This work proposes a novel methodology to classify the memory access patterns of applications, enabling well-informed reasoning about the applicability of a certain prefetcher.
Classification of Memory Access Patterns
The workloads become increasingly diverse and complicated. As a result, the design of a prefetcher is challenging. Although it is not possible to cover all memory access patterns, we do find some patterns appear more frequently.
The prefetching problem is then choosing between the above pattens. It is a classification problem!
The classification scheme of Table 1 maps memory accesses to design patterns and data structures and is useful for the human observer. However, these patterns are challenging to leverage for automated processing.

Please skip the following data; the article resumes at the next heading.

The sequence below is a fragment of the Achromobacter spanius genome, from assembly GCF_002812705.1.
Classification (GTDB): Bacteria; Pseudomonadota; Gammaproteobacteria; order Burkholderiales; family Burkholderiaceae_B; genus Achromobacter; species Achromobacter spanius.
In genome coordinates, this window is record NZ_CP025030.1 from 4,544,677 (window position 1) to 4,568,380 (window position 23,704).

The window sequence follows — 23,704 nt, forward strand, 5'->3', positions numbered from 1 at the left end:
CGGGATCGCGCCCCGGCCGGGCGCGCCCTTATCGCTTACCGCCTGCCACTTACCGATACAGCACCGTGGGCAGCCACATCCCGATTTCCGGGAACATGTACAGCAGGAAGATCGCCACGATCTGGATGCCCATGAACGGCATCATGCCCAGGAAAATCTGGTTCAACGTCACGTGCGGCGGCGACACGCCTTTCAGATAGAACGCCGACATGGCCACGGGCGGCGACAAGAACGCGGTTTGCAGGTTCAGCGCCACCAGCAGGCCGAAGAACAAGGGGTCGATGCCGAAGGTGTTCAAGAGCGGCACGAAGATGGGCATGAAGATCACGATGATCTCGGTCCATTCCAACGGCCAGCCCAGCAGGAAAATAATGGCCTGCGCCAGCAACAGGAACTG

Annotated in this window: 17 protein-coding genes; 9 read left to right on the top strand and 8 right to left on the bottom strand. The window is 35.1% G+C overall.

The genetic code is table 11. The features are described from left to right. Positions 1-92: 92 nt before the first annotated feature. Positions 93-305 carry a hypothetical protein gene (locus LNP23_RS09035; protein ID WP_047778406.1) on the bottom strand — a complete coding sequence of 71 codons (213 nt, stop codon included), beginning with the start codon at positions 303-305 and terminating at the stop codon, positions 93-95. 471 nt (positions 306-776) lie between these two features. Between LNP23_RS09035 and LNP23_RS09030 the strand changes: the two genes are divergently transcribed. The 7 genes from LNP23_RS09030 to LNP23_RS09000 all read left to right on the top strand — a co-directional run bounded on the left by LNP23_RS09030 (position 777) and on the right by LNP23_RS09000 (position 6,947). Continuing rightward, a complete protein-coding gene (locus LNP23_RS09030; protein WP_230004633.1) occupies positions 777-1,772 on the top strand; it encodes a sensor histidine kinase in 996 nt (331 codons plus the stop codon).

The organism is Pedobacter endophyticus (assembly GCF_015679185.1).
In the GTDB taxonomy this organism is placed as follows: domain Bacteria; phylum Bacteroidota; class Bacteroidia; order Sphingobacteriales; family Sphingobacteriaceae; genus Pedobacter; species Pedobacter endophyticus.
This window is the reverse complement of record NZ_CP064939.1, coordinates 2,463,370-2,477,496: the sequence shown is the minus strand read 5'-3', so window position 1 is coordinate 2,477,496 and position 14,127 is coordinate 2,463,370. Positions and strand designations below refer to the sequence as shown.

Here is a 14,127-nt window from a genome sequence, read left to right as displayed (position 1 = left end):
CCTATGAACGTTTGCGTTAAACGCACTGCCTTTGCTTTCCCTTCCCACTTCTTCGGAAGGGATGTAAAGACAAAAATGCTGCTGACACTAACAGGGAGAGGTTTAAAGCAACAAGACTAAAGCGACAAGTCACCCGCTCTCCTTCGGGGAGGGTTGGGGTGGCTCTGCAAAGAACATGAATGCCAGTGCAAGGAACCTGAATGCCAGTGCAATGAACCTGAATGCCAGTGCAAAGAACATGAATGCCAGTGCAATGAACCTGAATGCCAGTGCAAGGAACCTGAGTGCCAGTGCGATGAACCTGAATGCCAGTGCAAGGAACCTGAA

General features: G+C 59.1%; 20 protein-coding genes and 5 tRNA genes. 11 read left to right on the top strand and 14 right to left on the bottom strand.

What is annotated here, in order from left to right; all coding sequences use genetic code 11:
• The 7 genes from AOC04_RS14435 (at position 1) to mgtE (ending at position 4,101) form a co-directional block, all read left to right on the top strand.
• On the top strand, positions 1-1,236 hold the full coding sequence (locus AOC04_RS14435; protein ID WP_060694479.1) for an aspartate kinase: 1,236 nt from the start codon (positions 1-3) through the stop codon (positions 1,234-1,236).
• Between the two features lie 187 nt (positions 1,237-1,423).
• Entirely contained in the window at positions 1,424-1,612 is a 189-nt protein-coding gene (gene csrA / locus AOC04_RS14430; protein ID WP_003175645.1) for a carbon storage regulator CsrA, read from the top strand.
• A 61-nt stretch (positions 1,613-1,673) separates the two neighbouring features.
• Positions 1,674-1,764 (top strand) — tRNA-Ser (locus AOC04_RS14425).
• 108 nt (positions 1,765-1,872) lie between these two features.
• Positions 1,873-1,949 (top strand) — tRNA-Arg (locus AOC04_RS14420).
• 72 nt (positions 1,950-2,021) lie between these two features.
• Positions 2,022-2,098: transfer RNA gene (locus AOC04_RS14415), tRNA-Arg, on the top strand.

To address this issue, we formalize our approach to express prefetch patterns as follows: For a given load instruction and its function to compute the next address,f(x)can be expressed as a prefetch kernel which consists of a number of data sources and operations on those sources which generate the delinquent load address.
How to find the patterns?
There are two ways to make the observation:
- Indirect observation: use address, history and/or program counter (PC)
- Direct observation: extract patterns directly from programs
This paper choose direct observation. The procedure is this:
- identify critical cache misses
- rebuild the dataflow graphs for each miss-causing instruction in the application.
- reduce and classify